Access to child and adolescent mental health services in 2019

This new report from UK think tank Education Policy Institute looks at access to specialist mental health services for children.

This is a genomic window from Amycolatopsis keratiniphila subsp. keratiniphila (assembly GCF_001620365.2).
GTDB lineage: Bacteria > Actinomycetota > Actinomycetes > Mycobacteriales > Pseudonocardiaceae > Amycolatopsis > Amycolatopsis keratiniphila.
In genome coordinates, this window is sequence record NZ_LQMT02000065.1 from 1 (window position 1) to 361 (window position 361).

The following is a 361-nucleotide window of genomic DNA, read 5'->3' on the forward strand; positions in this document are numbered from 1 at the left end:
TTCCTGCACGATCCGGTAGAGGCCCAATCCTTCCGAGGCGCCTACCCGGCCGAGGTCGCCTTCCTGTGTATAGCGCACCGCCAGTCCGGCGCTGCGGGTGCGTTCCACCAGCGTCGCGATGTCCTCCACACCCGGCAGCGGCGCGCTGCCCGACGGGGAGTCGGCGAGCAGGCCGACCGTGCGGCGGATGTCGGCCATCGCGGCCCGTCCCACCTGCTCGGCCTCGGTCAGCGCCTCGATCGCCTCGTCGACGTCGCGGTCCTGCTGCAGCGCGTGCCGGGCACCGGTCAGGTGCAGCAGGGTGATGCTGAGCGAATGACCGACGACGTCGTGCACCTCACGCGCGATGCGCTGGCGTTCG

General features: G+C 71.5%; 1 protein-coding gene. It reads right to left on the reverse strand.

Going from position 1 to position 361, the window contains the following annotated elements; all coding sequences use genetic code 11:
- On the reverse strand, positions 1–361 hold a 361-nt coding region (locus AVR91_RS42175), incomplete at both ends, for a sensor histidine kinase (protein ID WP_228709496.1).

With most mental health problems starting at an early age, this report determines the scope to which children have access to specialist mental health services, how long they expect to wait for treatment, and its delivery. The research employs data from freedom of information (FOI) requests made to mental health providers and local authorities over 2019, including referrals made relating to conditions such as eating disorders, self-harm or abuse. This data is not published by the NHS. Despite significant government investment made towards improving standards and accessibility to mental health services, many in England are often insufficient. Rejection rates to specialist children’s mental health services remain considerably high (approximately 132,700 children a year), with Northern and Eastern regions of England displaying the highest rejection rates. For those referrals that are accepted, the report finds that children and young people can be expected to wait up to two months to begin specialist treatment, with some having waiting times of six months. The study also finds that local provision for children from more vulnerable and marginalised groups is often patchy and lacks accountability. Similarly, the transition of young people to adult mental health services is identified as a problem within this report, with fewer than one in five areas in England offering a specific service or having dedicated staff members to support young people transitioning to adult mental health services. To improve academic attainment and the overall wellbeing of more vulnerable children, the government needs to offer a more holistic programme of support.

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